10 Minute Read
To the best of your ability, get rid of all distractions. Take a couple of minutes to breathe deeply, to quiet yourself in the Lord’s presence. Then, prayerfully ask the Lord to speak to you in this time and let Him know that you will be listening and will make whatever adjustments He will reveal to you.
Today’s Bible Reading:
Listen to the Lord
Slowly and reflectively read the following verses and listen to what God will say to you through them. Then, consider writing down any insights He reveals to you.
Galatians 2:11-12 (NLT): “But when Peter came to Antioch, I had to oppose him to his face, for what he did was very wrong. When he first arrived, he ate with the Gentile believers, who were not circumcised. But afterward, when some friends of James came, Peter wouldn’t eat with the Gentiles anymore. He was afraid of criticism from these people who insisted on the necessity of circumcision.”
Reflections from Scripture:
Galatians 2:11-12 are interesting verses. Let’s spend a few minutes investigating the truth in them that God wants us to discover and apply.
The situation that they recount would have been tense. Peter did something that Paul believed to be wrong. So Paul confronted Peter publically. I suspect that silence would have been so loud that you could hear the grass growing outside. Then, little groups would have formed as people whispered their opinions of the matter.
In our present cultural Christianity (in America), we have watered down real Christianity. As presented in the Bible, Real Christianity is saturated with love, but it is also unafraid to stand up for what is right. This means that if someone gets embarrassed and has to make adjustments in their actions and beliefs, so be it.
In Galatians 2:11-14, we read that the Apostle Peter, an influential leader in the Jerusalem church, made a trip to Antioch to visit a gathering of believers. Those believers happened to be Gentiles (non-Jews).
The Lord had previously revealed to Peter that there is no distinction between Jew and Gentile at the foot of the cross (Acts 10, esp. vs. 34; Galatians 3:28). So, as a Jewish follower of Jesus, he sat down to eat with Gentile Jesus-followers.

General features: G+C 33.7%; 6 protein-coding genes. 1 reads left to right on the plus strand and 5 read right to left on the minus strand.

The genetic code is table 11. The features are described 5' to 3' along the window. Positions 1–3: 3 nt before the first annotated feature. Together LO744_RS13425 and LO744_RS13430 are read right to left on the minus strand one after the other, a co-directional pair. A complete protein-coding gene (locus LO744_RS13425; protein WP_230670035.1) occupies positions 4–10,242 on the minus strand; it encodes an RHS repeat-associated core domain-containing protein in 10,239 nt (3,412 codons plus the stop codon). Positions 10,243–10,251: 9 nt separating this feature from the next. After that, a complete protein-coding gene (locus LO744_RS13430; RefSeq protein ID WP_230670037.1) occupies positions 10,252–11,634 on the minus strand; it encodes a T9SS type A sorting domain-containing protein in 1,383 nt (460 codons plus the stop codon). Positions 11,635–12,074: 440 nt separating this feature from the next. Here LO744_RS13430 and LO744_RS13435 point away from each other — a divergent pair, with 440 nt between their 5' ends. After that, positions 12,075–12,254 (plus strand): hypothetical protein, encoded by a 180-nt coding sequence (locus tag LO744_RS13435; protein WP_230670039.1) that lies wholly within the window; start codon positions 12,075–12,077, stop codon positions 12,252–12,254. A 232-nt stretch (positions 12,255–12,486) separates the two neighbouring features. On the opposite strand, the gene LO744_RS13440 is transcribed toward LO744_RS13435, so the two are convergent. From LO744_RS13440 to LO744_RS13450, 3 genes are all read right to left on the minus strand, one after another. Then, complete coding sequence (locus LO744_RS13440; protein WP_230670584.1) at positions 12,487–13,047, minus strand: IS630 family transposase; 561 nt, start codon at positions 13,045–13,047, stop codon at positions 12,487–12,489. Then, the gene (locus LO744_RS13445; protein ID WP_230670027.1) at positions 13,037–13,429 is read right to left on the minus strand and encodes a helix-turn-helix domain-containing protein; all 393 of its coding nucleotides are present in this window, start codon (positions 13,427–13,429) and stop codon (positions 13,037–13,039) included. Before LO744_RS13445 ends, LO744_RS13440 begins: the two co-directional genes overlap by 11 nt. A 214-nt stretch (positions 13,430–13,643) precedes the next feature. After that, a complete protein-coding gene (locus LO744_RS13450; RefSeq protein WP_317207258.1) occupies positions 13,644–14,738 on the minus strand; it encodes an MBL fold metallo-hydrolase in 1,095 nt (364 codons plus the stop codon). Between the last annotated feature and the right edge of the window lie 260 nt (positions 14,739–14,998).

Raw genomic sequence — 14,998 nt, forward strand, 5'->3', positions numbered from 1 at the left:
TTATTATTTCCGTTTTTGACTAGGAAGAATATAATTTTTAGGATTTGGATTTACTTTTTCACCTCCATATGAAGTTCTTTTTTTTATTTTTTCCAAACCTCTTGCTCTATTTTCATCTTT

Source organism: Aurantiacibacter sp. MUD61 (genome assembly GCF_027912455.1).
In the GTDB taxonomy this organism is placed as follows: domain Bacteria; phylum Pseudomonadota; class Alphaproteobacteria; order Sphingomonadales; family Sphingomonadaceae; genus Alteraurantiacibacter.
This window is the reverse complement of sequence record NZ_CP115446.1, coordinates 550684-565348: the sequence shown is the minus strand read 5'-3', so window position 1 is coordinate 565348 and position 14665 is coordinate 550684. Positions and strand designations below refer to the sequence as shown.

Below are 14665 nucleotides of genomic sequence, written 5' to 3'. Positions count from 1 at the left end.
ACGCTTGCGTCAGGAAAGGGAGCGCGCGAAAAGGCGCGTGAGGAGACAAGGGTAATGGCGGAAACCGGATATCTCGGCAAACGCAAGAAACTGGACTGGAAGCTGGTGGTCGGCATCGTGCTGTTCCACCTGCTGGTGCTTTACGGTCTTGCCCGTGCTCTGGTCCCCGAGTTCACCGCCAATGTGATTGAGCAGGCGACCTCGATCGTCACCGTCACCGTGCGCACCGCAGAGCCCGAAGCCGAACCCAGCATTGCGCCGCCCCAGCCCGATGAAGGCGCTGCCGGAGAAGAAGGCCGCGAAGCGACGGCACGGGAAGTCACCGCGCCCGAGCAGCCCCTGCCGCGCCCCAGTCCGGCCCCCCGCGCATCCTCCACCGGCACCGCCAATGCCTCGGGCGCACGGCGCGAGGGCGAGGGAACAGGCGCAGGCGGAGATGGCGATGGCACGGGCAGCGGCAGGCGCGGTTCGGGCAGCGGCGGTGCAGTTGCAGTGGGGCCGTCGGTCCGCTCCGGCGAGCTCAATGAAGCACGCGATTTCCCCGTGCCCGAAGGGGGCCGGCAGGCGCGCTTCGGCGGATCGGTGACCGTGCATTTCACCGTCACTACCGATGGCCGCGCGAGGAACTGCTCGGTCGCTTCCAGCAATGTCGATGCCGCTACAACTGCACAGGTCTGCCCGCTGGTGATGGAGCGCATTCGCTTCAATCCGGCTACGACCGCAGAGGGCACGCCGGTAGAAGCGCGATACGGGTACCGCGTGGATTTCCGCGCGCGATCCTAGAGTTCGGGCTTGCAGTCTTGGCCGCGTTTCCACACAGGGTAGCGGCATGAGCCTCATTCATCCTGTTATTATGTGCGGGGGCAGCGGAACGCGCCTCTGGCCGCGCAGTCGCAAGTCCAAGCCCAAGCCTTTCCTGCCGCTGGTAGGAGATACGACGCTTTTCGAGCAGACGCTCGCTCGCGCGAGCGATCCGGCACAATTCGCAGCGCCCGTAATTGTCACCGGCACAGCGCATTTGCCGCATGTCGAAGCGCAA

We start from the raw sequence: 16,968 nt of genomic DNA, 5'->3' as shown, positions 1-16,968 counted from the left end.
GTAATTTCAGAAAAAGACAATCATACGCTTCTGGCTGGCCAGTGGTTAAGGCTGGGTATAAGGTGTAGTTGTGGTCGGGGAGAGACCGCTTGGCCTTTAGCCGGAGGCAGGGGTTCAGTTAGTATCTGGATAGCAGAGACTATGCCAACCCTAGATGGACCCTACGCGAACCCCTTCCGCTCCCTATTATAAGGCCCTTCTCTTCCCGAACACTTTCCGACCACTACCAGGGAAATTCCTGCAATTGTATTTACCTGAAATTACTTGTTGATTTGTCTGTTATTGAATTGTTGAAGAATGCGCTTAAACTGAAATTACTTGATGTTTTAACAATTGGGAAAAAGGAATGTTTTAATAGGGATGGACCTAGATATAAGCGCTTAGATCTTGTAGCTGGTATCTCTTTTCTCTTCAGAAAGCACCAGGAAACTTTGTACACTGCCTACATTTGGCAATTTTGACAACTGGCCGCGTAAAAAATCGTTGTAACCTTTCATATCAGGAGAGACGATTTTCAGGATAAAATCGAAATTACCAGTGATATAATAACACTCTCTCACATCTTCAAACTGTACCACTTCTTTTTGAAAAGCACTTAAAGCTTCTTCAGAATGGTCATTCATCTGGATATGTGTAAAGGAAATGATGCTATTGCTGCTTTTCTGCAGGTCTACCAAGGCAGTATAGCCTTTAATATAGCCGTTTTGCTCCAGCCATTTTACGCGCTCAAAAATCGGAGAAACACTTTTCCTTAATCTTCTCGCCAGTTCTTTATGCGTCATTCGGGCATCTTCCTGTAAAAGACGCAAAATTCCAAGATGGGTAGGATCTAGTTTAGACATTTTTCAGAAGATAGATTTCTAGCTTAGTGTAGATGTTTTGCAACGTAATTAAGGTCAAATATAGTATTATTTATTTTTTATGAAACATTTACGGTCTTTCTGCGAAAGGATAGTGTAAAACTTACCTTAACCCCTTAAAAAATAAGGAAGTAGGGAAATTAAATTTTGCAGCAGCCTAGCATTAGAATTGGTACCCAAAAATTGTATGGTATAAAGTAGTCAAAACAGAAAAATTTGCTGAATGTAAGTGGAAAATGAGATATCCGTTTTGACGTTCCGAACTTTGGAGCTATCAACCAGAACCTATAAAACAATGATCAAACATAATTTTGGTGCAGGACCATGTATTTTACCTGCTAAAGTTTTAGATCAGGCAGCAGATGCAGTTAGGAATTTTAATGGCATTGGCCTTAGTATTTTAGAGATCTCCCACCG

Yet, Paul tells us that when Jews from the Jerusalem church arrived, Peter got up and left the table of Gentiles and ate with the Jews. Paul further leads us to believe that Peter’s motive was the fear of the Jewish believers. They would have been appalled that he was eating with non-Jews. So, apparently, Peter would rather just eat with Jews than deal with the fallout of his actions.
When Peter’s actions and influence led other Jews to leave the table of the Gentiles, Paul spoke up. Essentially, they feared men more than they loved the Lord and the Gospel. Being motivated that way, they distorted the Gospel, demonstrated sinful prejudice, and failed to use a powerful teaching moment.
So, how can we work toward a more biblical mindset where we don’t make Peter’s mistake? Here’s an idea…
Make a priority list. What comes first in your life? What’s second? What’s third?
This is important because your priorities determine your beliefs and your behaviors. For example, Peter, at least temporarily, placed the fear of man above the fear of God, and it caused him to make a sinful decision. So, write out your priorities and keep them in front of you. Ask the Lord to help you in this.
Here is the priority list I strive to live by (its the subtitle of my website that appears at the top of this screen):
2. My wife
3. My sons
4. My church
5. Etc., etc., etc.
In other words, if something lower on the list tries to take priority over something higher on the list, then I will seek the Lord’s guidance. For example, there will be occasions where I have to temporarily put a family event on hold because of a church need. Maybe, a quiet time with Jesus is temporarily put on hold because of a family problem that needs to be addressed. But, generally speaking, my priorities are set.
Specifically, in regard to the theme of today’s post, I strive to not put others above Jesus. I work to not crave the affirmation of others. Instead, I crave Jesus’ affirmation. That’s because my priority list places Jesus far above others. If, as I follow Him, others are offended and get upset at me, then so be it.
For clarification, I’m not talking about being a jerk. We are commanded to love others. But if “others” are more important to me than Jesus, I am in sin.
Don’t be like Peter. Care much more for the Lord’s approval and the Gospel than about what others think of you.
Psalm 118:6 (NLT): “The LORD is for me, so I will have no fear. What can mere people do to me?”
He who fears God fears no man.
Spend Time in Prayer
Lord Jesus, help me to love others selflessly. But help me to love You more. Enable me to care much more about your affirmation than the affirmation of others. Because when my vertical relationship with You is where it should be, then my horizontal relationship with those around me tends to work best. I pray this in Your Name, Amen.